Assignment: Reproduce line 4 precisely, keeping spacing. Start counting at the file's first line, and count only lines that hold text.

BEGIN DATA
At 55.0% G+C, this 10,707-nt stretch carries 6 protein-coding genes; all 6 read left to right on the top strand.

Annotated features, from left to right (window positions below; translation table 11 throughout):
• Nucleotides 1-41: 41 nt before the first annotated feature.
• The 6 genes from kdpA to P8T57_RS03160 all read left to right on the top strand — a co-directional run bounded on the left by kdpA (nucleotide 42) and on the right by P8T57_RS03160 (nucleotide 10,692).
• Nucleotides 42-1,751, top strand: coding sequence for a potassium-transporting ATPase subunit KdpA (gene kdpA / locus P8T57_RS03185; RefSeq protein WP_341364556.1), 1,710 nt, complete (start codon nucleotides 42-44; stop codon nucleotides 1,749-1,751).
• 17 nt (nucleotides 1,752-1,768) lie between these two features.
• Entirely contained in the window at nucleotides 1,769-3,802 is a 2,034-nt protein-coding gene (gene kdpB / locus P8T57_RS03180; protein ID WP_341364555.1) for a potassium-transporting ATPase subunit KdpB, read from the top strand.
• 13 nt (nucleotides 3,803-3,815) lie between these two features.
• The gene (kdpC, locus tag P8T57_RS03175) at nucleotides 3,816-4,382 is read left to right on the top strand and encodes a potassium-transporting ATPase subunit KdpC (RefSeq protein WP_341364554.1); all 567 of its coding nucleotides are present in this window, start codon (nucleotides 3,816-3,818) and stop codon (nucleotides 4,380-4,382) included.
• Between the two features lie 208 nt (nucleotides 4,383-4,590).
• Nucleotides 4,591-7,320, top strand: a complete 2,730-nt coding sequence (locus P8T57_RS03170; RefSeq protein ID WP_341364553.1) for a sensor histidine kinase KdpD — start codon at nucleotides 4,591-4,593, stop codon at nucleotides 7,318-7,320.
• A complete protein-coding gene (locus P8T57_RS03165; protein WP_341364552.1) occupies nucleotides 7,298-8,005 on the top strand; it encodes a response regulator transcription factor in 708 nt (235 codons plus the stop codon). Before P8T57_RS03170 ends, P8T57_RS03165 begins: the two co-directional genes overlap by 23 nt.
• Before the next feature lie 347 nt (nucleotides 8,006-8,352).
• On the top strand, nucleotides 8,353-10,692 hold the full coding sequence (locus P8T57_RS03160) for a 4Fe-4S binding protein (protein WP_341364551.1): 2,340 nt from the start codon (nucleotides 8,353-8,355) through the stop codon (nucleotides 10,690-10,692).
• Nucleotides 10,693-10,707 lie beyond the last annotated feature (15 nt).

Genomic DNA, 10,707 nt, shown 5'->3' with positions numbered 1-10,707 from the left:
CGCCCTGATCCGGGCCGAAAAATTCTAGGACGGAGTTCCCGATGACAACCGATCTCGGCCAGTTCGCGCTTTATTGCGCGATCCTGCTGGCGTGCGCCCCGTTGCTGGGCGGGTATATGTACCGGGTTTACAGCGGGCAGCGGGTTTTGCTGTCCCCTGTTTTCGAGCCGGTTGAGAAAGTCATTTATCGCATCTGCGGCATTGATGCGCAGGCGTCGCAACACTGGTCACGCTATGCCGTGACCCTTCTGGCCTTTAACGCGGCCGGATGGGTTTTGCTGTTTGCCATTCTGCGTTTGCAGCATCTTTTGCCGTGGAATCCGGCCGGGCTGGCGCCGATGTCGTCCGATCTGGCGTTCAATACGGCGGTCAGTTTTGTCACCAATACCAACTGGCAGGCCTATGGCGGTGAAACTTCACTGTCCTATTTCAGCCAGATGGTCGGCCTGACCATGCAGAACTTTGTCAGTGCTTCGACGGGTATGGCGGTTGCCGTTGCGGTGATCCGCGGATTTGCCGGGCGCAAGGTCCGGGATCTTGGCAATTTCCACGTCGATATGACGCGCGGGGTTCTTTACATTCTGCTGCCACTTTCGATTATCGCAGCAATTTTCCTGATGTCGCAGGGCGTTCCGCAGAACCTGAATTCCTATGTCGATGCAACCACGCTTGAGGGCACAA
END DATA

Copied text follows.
• The 6 genes from kdpA to P8T57_RS03160 all read left to right on the top strand — a co-directional run bounded on the left by kdpA (nucleotide 42) and on the right by P8T57_RS03160 (nucleotide 10,692).